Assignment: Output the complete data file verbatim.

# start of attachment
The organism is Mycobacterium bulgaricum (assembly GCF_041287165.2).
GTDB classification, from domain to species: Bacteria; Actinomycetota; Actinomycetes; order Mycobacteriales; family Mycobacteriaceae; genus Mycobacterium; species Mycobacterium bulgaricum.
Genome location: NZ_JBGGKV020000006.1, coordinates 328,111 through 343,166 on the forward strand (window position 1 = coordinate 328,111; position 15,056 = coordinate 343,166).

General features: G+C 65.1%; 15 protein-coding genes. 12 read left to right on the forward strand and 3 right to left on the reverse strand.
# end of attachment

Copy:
The organism is Mycobacterium bulgaricum (assembly GCF_041287165.2).
GTDB classification, from domain to species: Bacteria; Actinomycetota; Actinomycetes; order Mycobacteriales; family Mycobacteriaceae; genus Mycobacterium; species Mycobacterium bulgaricum.
Genome location: NZ_JBGGKV020000006.1, coordinates 328,111 through 343,166 on the forward strand (window position 1 = coordinate 328,111; position 15,056 = coordinate 343,166).

General features: G+C 65.1%; 15 protein-coding genes. 12 read left to right on the forward strand and 3 right to left on the reverse strand.